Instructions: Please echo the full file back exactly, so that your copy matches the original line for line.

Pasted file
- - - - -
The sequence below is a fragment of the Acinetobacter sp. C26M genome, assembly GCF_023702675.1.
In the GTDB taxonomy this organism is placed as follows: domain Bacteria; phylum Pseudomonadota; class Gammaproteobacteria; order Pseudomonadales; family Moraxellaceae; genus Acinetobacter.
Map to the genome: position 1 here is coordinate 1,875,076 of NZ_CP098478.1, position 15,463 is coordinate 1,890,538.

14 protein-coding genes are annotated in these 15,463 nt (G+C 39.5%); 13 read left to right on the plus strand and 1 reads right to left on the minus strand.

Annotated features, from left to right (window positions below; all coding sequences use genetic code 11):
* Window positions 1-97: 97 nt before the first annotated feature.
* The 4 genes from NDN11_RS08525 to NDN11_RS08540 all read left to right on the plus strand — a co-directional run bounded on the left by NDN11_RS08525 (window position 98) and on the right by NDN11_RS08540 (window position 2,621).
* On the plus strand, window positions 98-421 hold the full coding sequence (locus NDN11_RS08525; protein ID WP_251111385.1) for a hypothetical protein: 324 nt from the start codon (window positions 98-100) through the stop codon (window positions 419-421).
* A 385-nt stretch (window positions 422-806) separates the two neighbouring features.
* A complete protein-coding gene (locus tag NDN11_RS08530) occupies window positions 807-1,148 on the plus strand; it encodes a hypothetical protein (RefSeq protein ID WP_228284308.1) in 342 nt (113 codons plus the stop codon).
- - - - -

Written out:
The sequence below is a fragment of the Acinetobacter sp. C26M genome, assembly GCF_023702675.1.
In the GTDB taxonomy this organism is placed as follows: domain Bacteria; phylum Pseudomonadota; class Gammaproteobacteria; order Pseudomonadales; family Moraxellaceae; genus Acinetobacter.
Map to the genome: position 1 here is coordinate 1,875,076 of NZ_CP098478.1, position 15,463 is coordinate 1,890,538.

14 protein-coding genes are annotated in these 15,463 nt (G+C 39.5%); 13 read left to right on the plus strand and 1 reads right to left on the minus strand.

Annotated features, from left to right (window positions below; all coding sequences use genetic code 11):
* Window positions 1-97: 97 nt before the first annotated feature.
* The 4 genes from NDN11_RS08525 to NDN11_RS08540 all read left to right on the plus strand — a co-directional run bounded on the left by NDN11_RS08525 (window position 98) and on the right by NDN11_RS08540 (window position 2,621).
* On the plus strand, window positions 98-421 hold the full coding sequence (locus NDN11_RS08525; protein ID WP_251111385.1) for a hypothetical protein: 324 nt from the start codon (window positions 98-100) through the stop codon (window positions 419-421).
* A 385-nt stretch (window positions 422-806) separates the two neighbouring features.
* A complete protein-coding gene (locus tag NDN11_RS08530) occupies window positions 807-1,148 on the plus strand; it encodes a hypothetical protein (RefSeq protein ID WP_228284308.1) in 342 nt (113 codons plus the stop codon).